How dangerous are squid bites

Michael S.

2.0 out of 5 starsBig book, thin story ...

Reviewed in Germany on February 7, 2005

Verified Purchase

My first book by Michael Crichton.

The book's first (and certainly not the last) disappointment is the seduction and murder of a scientific nobody by a beautiful, exotic woman who, after having towed him from a cafe, is very interested in his completely unspectacular environmental studies.

If you don't notice anything after five sentences at the latest, the book can be highly recommended.

Two government investigators, a millionaire, a lawyer, a couple of secretaries and a puffed-up, complacent actor go on a private plane on the hunt for environmental terrorists who are armed to the teeth.
With futuristic technology and some self-made natural disasters, they want to wipe out a few thousand human lives in order to make publicity for an environmental congress that is supposed to warn the world of a natural disaster that actually does not exist.

Instead of simply catching a bullet for this, the main characters in the book are poisoned by terrorists with octopus bites, lured into crevasses, passed on to man-eaters or made into human lightning rods by manipulated radio equipment.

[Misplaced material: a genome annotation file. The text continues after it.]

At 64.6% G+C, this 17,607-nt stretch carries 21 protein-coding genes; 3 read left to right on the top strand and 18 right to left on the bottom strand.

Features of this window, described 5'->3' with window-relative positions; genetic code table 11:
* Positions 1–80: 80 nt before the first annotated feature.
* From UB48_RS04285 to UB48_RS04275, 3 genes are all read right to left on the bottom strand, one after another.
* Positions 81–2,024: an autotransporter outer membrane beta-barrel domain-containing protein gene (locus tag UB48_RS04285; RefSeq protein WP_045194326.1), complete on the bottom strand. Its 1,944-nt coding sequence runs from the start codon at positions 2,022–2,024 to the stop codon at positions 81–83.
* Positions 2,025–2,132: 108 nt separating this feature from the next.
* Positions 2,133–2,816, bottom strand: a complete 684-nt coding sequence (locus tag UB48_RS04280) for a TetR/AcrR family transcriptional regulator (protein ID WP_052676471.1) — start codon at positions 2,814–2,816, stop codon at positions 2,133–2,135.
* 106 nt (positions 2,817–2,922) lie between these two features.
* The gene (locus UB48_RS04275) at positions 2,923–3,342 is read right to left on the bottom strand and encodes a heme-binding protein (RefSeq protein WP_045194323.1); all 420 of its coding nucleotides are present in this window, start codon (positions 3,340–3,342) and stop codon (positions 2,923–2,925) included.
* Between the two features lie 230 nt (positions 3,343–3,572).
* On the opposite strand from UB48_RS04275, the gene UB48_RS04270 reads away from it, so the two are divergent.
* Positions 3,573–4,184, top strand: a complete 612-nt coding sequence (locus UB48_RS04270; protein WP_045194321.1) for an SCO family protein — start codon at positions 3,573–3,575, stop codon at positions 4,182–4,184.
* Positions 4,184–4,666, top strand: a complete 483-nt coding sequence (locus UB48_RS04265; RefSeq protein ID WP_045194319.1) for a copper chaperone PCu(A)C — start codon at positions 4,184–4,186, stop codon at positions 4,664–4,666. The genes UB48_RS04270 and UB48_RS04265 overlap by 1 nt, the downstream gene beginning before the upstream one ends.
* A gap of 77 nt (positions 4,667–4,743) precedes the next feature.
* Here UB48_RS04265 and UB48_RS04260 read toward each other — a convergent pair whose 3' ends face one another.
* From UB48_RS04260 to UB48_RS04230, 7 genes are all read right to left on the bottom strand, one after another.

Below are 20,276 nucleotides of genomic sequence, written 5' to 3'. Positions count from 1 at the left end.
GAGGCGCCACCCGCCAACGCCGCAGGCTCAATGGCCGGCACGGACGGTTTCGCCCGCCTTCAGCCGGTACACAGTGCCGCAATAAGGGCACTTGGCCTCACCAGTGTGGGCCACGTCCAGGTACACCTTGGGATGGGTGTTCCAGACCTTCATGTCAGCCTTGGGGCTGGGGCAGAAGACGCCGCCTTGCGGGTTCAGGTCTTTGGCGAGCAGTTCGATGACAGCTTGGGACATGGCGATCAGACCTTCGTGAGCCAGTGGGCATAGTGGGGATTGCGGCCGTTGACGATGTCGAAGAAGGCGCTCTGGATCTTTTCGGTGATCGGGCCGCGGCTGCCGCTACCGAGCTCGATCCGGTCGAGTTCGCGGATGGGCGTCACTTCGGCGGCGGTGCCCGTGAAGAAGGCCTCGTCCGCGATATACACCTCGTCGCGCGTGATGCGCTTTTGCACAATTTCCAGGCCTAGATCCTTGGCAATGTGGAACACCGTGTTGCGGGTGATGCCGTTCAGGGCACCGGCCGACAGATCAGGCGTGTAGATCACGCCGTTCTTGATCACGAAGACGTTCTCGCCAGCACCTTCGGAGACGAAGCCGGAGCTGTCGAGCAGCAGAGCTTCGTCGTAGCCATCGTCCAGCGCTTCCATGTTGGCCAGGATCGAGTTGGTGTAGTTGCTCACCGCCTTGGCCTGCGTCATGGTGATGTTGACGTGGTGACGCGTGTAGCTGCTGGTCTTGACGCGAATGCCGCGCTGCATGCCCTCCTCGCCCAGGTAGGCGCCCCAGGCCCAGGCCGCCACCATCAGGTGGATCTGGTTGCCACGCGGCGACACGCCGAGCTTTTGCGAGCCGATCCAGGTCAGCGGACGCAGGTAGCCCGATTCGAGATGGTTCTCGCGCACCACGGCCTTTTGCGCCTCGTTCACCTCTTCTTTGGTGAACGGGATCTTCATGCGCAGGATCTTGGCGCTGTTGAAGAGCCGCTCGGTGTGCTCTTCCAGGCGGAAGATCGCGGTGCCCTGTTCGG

It goes without saying that all these attacks by civilians who outgrow themselves irrationally when there is danger go wrong again (except for the actor, who was invited to lunch with the natives, everyone actually survives ...)

In my opinion, the greatest achievement of the author is undoubtedly to skilfully divert more than two thirds of the book with scientifically presented half-truths and sometimes quite exhaustive monologues on the subject of "global warming" from the fact that the entire story, with a little technical background knowledge and a little logic, is more complete Humbug is.

I've read a number of science thrillers and am also a little bit open-minded about ScienceFictin, Fantasy, Voodoo, and Horror every now and then. The mixture offered here of self-justifying story with half-hearted justifications and loose action snippets is really quite thin fare. Often questions remain unanswered or circumstances are constructed in order to drive the action in the desired direction. Usually this happens so conspicuously that the reader asks for pages when it will finally happen.

The rather weak story is only topped by the appendix, which with a bunch of literature references and a few pages of personal notes from the author tries to give the impression that the book has a real, scientific basis.
If you like science thrillers, Douglas Preston and Lincoln Child are recommended here. There is also a lot of voodoo here, but you realize from the start that the plot is completely fictional.
In addition, after 200 pages you are not completely in the picture (and therefore miles ahead of the actors).